As you have seen all too clearly, you are his best - and only - advocate here.

MariaNotChristmas Wed 05-Mar-14 20:47:23

The requirement for a statement is that a pupil 'requires' more than school can do, not that he is currently 'getting' more than they can do.

The £6k is a guide as to how much help a school might expect to fund from their own pocket before expecting the council to pay them extra.

It includes any extra time spent on that child by reason of their special needs. Including time researching what to do, writing up reports, buying equipment, wear and tear of broken stuff, paying for the unnecessary fire engine call-out bills, having meetings, phoning the parent... If the SENCO and class teacher are genuinely spending extra time on him, and they cost this up, plus maybe add in the training package that any TA for him would need, he could reach the £6k without difficulty.

The senco probably does some 1-1 and planning time, teacher will be differentiating work, dinner lady stopping him running away, class teaching assistant will spend most of her time on his table, and not on the other one... you get the idea.

Qualified teacher time is usually costed at £40/hour or more, depending on your council. It should include estimated cost for national insurance, pension, potential for sickpay/maternity rights. So 4 hours of teacher time per week would be £6080 per annum: just over the threshold.

StarlightMcKingsThree Wed 05-Mar-14 20:47:51

Bollocks. Apply yourself. The spending thing is a bit confusing for some schools but the law is clear, and there is nothing in it about £6k or any amount for that matter.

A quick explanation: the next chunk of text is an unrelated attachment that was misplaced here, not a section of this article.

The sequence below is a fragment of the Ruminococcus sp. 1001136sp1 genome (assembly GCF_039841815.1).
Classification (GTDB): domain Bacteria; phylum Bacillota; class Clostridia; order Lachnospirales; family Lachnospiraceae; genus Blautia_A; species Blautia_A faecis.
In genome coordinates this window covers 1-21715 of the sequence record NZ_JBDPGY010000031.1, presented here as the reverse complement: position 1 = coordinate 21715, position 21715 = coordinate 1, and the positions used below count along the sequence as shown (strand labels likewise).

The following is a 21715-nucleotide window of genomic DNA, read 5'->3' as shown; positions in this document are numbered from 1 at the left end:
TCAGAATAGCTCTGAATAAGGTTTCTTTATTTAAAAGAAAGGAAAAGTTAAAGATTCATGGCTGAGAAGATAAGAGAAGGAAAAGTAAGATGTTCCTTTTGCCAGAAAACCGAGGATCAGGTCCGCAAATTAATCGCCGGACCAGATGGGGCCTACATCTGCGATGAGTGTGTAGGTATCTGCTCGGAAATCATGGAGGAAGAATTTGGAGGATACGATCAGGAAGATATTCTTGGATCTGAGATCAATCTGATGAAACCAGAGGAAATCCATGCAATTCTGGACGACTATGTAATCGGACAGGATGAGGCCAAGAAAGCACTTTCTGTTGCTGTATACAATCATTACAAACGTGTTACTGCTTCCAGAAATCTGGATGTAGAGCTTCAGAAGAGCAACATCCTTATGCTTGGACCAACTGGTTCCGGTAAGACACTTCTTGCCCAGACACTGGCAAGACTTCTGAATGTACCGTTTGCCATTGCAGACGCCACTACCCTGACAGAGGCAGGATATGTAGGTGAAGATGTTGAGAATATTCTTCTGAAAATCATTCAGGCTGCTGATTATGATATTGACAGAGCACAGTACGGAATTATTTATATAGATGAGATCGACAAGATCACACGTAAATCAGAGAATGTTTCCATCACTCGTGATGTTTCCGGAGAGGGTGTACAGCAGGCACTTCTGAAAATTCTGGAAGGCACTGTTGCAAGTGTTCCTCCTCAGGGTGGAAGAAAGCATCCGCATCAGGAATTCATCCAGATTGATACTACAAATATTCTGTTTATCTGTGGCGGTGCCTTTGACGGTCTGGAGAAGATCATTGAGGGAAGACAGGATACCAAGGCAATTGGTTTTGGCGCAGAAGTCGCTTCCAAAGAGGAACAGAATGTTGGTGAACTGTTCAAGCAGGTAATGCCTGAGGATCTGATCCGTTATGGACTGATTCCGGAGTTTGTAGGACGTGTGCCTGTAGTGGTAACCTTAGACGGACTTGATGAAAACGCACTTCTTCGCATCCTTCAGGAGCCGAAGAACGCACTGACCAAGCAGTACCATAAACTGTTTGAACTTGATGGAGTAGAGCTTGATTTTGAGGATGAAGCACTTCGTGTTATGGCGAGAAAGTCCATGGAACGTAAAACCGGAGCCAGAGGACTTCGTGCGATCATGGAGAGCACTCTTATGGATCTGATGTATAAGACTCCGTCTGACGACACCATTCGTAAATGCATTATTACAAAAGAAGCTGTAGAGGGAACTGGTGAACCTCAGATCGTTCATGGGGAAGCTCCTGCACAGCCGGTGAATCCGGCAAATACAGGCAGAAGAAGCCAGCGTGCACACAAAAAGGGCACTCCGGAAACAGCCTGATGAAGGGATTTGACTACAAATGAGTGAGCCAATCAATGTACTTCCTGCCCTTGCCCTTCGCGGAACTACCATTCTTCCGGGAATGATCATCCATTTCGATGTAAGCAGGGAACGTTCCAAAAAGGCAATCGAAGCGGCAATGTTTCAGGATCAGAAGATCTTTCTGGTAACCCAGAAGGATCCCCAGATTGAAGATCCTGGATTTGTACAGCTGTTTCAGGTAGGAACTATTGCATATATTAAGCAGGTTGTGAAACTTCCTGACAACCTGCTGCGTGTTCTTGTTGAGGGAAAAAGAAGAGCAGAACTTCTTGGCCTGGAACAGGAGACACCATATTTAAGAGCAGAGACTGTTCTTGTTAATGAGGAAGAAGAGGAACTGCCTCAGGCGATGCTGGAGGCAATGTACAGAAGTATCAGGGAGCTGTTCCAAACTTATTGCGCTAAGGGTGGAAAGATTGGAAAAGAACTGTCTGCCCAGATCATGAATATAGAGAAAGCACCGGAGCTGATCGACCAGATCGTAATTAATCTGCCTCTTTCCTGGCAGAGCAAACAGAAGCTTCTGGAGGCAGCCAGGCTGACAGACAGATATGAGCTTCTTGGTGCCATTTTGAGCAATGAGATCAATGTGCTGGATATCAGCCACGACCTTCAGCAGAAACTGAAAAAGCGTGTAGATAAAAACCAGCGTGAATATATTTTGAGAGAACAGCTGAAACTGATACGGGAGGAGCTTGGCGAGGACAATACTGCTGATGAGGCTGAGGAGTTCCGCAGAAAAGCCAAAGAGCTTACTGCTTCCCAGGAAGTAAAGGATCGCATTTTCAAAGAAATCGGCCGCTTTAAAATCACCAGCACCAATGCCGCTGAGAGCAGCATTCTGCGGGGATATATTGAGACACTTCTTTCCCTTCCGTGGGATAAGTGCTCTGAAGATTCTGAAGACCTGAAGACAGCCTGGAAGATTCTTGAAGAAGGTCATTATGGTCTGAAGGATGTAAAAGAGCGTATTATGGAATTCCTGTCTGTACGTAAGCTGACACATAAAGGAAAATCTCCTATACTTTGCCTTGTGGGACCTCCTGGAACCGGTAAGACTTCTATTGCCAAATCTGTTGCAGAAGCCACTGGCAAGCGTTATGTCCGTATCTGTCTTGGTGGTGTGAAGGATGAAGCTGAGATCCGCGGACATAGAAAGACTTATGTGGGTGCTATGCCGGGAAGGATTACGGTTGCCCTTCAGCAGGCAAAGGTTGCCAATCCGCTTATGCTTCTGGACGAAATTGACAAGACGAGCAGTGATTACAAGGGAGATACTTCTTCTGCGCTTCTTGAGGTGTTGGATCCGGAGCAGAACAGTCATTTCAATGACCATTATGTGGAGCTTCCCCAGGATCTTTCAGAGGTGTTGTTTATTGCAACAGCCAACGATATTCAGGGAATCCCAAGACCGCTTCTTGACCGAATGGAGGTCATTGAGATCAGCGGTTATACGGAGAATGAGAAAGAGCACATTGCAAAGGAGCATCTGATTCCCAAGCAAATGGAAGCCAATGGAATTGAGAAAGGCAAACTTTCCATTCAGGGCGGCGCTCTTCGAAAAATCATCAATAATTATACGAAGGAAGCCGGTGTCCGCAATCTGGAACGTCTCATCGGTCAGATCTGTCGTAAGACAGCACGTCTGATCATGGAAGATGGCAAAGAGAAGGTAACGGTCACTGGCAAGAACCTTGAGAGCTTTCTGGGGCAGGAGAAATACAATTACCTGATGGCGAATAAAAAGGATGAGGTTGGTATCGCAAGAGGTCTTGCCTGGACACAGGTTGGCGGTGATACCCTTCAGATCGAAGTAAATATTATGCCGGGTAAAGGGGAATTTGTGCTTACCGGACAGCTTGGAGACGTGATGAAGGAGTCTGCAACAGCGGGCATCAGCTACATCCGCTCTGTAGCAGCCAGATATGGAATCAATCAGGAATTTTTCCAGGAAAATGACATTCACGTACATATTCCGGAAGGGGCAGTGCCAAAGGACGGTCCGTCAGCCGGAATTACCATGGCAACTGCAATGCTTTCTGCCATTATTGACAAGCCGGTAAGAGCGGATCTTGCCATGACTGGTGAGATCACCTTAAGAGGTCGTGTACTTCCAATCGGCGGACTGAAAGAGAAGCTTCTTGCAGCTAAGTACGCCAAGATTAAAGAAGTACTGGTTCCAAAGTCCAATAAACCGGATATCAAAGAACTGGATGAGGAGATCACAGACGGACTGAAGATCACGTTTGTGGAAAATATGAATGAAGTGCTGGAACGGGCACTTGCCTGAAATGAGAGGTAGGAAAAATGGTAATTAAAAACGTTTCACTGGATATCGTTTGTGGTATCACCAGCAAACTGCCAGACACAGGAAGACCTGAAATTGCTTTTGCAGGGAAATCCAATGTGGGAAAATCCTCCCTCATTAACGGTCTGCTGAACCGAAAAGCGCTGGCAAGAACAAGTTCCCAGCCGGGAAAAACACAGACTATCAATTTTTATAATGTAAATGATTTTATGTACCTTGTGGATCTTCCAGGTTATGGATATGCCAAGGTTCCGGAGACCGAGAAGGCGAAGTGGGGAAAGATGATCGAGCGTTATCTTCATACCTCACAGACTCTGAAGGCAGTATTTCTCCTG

CurrerBell Wed 05-Mar-14 20:51:29

Thank you - the links to the IPSEA website are really helpful. I didn't know I could apply for a statement myself - it sounds like this is the way to go. I can ask the SENCO to get on board with it tomorrow (am sure she will be), but it feels like nothing will get done unless I am proactive - this is something I am rapidly learning!

We had an ed psych in last year, and also had an OC in recently for a sensory assessment (she found significant sensory issues).

He does get some TA support at lunchtimes (I don't think he's the only one supported) and that has been really positive - they have been letting him come inside with a couple of chosen friends for some quiet time, when the playground is too busy. (Need to check this is still happening!)

In the classroom, he wanders around and interrupts the teacher a lot. His teacher is good with him, but she has a class of 30 to deal with. He needs someone to be with him to take him through the steps of what he needs to do, e.g. to get his book bag and coat etc at the end of the day...

MariaNotChristmas Wed 05-Mar-14 20:54:18

There is a big difference between the law on statements and council's policies on statements. Tribunals go by the law mostly hmm

But from what you describe, if your school co-operated, he's probably eligible for one even under the council's (most likely) illegal policy, so it might be worth 'helping them to show' your council that they need a statement to 'better target' their current wasted expenditure (which is considerable) on totally ineffective provision.

Council will want to avoid the expense of a special school. You never know, they might play ball.

MariaNotChristmas Wed 05-Mar-14 20:54:35

more likely to do so if they know you have a hearing date booked though

AgnesDiPesto Wed 05-Mar-14 21:22:37